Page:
Maternal exposure to air pollution and risk of autism in children: A systematic review and meta-analysis.Environ Pollut. 2020 Jan; 256:113307.EP
The number of children diagnosed with autism spectrum disorder (ASD) has been increasing. Previous studies suggested potential association between pregnancy air pollution exposure and ASD. This systematic review and meta-analysis is intended to summarize the association between maternal exposure to outdoor air pollution and ASD in children by trimester based on recent studies.
A systematic literature search in 3 databases (Medline, Embase, and Web of Science) was performed using subject headings related to ASD and air pollution since 2007. Eligible studies were screened and evaluated based on predetermined criteria. For meta-analyses, the studies were grouped by air pollutant and exposure time (prenatal period and trimesters). Within-group studies were standardized by log odds ratio (OR) and then combined by three meta-analysis methods: frequentist fixed and random effects models, and Bayesian random effects model.
Initial search identified 1564 papers, of which 25 studies remained for final analysis after duplicates and ineligible studies were removed. Of the 25 studies, 13, 14, 12, and 7 studies investigated ASD in children associated with PM2.5, PM10, NO2, and ozone, respectively. The frequentist and Bayesian random effects models resulted in different statistical significance. For prenatal period, frequentist meta-analysis returned significant pooled ORs with 95% confidence intervals, 1.06(1.01,1.11) for PM2.5 and 1.02(1.01,1.04) for NO2, whereas Bayesian meta-analysis showed similar ORs with wider 95% posterior intervals, 1.06(1.00,1.13) for PM2.5 and 1.02(1.00,1.05) for NO2. Third trimester appeared to have higher pooled ORs for PM2.5, PM10, and ozone, but patterns in the time-varying associations over the trimester were inconsistent.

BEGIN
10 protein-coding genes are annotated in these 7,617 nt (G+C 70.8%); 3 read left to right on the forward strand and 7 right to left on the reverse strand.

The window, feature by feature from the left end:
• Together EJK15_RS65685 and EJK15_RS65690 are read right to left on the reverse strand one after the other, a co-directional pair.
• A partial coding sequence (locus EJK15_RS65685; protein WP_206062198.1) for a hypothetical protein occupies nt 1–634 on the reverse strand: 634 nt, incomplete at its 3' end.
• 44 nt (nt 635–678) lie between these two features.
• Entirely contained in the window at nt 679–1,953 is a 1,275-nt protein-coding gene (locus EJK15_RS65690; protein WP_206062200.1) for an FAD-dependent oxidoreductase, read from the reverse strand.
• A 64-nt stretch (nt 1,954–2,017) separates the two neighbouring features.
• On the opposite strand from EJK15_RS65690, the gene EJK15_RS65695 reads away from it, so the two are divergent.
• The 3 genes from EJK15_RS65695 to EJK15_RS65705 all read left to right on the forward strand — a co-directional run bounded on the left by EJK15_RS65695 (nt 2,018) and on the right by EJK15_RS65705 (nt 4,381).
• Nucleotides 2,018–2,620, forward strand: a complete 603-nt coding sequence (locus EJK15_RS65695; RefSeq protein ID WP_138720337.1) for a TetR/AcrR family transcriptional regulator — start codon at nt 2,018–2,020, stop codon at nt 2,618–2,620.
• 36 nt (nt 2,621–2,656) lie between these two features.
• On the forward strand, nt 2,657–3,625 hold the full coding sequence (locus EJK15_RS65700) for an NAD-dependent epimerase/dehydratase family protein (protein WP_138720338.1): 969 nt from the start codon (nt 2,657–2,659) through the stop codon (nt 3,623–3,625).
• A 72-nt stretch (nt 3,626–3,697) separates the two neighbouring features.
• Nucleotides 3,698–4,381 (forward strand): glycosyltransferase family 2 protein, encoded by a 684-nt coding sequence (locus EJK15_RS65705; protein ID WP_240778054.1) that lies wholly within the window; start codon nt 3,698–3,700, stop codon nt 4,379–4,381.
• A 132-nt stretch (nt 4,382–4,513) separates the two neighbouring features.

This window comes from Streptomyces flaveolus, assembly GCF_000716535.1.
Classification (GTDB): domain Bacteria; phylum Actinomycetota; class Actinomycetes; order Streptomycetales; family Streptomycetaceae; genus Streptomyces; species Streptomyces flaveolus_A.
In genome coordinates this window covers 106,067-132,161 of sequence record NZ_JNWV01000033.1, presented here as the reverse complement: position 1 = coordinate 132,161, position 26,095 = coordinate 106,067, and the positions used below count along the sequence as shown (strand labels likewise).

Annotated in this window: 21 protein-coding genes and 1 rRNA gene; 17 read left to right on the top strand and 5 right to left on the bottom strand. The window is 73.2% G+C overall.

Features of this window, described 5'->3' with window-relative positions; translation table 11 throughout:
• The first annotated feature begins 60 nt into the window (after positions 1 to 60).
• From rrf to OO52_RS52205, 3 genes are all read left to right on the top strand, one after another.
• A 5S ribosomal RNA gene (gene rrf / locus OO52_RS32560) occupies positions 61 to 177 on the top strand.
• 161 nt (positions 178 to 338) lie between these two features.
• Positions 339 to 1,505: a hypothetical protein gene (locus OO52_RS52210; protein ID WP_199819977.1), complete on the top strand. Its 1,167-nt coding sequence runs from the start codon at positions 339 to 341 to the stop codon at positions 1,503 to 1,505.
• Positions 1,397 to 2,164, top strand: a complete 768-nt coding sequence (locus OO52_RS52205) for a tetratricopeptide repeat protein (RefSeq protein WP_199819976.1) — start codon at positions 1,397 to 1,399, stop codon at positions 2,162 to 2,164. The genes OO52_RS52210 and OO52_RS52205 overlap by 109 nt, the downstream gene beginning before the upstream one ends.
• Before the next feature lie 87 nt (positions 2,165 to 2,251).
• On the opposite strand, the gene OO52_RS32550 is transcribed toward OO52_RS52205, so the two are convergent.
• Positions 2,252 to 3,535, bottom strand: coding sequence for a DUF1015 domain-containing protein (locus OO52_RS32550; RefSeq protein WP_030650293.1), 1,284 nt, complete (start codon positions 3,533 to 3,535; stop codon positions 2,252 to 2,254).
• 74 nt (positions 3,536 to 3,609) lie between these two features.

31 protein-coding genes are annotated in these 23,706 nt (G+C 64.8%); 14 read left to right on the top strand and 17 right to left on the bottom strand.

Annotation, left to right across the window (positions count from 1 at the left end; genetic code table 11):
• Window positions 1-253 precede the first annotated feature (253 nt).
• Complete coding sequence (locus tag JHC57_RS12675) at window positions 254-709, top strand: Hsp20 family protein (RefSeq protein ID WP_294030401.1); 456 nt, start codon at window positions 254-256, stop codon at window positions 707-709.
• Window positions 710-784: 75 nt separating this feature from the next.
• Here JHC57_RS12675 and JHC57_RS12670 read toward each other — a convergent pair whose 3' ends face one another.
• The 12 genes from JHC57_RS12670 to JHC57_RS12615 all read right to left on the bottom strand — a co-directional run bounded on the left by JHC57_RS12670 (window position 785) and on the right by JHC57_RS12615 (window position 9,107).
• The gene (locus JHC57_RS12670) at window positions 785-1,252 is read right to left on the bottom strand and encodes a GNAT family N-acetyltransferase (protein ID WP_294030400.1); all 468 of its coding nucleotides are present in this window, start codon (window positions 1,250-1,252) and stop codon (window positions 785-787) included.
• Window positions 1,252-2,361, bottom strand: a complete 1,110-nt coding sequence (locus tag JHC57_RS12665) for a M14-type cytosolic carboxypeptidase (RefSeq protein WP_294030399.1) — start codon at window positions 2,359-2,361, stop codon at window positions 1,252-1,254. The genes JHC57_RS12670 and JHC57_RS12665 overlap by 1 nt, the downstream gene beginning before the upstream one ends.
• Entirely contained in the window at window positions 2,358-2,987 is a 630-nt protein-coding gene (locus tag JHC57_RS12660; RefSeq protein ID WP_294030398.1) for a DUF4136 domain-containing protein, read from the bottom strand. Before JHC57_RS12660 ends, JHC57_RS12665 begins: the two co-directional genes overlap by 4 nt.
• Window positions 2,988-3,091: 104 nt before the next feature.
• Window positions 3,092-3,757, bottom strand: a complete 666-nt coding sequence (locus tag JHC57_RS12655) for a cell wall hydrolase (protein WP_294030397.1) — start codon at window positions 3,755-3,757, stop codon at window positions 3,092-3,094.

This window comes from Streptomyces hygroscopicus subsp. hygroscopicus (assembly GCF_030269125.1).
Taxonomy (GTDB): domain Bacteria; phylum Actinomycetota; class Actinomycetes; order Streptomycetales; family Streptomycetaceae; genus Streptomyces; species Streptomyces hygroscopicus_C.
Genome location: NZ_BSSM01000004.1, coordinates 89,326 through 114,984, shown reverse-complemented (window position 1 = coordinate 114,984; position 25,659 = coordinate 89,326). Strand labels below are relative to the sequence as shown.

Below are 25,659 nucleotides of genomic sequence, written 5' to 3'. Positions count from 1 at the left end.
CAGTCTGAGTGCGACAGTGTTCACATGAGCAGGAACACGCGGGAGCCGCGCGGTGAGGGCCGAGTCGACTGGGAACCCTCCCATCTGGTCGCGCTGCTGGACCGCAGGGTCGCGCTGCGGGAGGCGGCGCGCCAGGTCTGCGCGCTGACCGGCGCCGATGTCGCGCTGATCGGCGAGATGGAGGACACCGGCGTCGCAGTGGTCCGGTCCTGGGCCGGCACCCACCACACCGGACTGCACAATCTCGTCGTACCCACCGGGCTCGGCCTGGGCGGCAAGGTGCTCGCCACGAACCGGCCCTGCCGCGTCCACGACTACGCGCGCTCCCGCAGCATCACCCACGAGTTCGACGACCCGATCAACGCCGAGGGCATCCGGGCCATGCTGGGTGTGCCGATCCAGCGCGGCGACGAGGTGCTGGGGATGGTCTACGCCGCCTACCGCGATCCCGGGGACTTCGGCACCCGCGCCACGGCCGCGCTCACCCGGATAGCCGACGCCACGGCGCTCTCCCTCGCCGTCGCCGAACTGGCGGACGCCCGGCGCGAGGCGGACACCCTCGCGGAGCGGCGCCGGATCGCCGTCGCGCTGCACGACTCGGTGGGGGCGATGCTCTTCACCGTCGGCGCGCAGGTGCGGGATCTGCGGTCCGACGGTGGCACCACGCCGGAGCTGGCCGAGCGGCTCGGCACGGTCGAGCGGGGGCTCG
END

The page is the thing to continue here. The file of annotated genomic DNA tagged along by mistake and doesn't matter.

For positive association between maternal exposure to ambient air pollution and ASD in children, there is some evidence for PM2.5, weak evidence for NO2 and little evidence for PM10 and ozone. However, patterns in associations over trimesters were inconsistent among studies and among air pollutants.